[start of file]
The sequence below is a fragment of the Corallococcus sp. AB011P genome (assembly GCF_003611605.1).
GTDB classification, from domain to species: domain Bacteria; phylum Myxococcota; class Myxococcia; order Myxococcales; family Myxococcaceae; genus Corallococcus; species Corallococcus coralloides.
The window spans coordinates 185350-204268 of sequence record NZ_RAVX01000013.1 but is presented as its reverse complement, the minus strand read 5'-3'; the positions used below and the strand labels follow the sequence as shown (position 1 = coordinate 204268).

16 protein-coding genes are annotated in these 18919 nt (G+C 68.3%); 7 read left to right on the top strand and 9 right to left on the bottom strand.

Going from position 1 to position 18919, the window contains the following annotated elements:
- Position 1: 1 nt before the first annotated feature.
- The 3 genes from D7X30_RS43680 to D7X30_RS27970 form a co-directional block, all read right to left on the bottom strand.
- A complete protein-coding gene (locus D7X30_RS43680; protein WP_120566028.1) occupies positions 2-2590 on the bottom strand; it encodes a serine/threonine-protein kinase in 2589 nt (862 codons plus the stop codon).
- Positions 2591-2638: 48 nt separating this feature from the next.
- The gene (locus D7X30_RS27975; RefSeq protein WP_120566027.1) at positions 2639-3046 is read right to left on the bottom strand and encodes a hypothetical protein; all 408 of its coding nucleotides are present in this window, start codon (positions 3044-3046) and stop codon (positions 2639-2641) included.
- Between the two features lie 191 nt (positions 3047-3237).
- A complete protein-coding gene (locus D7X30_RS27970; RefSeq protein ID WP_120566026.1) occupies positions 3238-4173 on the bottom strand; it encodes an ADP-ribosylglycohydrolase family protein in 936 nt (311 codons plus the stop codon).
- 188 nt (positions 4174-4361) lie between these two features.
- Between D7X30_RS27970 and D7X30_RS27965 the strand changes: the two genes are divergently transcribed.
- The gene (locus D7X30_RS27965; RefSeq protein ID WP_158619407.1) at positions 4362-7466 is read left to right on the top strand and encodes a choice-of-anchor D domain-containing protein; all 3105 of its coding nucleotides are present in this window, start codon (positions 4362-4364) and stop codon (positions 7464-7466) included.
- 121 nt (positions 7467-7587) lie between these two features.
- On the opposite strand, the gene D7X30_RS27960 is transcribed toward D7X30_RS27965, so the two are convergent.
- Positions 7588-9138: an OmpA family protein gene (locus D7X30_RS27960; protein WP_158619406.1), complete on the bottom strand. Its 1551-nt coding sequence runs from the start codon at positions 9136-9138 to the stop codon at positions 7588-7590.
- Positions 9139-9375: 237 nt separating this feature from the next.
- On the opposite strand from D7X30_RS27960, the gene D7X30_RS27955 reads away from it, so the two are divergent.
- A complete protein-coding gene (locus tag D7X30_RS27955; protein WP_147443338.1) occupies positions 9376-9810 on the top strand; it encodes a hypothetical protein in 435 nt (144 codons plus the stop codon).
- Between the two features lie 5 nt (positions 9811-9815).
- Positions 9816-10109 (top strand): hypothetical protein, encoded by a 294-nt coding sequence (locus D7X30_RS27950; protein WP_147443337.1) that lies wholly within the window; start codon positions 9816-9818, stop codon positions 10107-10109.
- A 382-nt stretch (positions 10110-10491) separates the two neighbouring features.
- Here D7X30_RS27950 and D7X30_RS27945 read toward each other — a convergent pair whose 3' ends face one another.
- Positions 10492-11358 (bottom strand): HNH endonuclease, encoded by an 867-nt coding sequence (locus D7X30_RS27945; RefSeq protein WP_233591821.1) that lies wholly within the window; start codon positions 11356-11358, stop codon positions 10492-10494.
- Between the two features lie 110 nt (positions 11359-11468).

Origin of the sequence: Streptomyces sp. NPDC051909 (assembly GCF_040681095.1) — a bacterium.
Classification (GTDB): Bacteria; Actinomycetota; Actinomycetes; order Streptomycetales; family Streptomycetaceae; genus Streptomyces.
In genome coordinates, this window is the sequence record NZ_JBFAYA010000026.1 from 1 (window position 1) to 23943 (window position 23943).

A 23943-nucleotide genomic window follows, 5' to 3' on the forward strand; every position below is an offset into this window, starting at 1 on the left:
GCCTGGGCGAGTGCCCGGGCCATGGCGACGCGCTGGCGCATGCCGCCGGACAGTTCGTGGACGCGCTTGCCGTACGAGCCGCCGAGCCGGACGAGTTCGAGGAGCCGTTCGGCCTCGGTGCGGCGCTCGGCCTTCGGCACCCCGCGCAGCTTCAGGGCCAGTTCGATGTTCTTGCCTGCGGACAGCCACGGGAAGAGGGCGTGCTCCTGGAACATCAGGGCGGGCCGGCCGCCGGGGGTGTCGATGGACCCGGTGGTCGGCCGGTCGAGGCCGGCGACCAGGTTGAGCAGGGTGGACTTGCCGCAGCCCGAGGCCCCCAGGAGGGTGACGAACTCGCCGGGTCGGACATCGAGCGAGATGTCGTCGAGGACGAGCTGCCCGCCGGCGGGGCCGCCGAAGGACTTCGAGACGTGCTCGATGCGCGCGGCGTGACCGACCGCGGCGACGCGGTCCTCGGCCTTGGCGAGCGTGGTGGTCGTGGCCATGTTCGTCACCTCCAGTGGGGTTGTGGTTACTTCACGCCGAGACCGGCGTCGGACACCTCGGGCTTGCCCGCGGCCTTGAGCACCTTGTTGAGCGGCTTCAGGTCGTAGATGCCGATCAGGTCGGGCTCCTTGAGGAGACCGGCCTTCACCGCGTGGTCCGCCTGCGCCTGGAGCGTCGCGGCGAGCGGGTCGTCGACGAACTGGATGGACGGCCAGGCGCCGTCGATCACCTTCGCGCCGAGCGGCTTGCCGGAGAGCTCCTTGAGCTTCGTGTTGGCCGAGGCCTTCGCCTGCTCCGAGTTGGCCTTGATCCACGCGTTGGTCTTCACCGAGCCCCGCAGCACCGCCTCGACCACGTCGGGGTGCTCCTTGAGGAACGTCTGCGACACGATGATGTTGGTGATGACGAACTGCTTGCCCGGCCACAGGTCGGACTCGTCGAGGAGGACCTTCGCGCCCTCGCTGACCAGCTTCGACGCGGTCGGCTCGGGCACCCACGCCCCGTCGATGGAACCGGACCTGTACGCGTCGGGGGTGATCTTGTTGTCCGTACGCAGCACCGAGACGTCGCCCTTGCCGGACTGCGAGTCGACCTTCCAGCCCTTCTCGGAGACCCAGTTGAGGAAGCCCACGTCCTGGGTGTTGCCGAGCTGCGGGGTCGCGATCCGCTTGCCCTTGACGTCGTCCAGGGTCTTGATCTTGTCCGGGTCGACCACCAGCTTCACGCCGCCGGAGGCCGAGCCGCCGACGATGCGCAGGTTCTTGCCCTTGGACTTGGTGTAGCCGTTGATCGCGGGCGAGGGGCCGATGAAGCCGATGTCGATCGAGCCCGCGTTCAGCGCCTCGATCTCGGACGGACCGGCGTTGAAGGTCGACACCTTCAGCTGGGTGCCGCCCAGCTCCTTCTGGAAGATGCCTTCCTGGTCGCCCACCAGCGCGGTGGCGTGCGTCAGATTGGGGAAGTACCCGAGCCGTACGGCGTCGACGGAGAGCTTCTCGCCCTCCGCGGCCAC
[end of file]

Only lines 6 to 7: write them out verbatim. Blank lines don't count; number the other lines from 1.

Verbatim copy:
- Position 1: 1 nt before the first annotated feature.
- The 3 genes from D7X30_RS43680 to D7X30_RS27970 form a co-directional block, all read right to left on the bottom strand.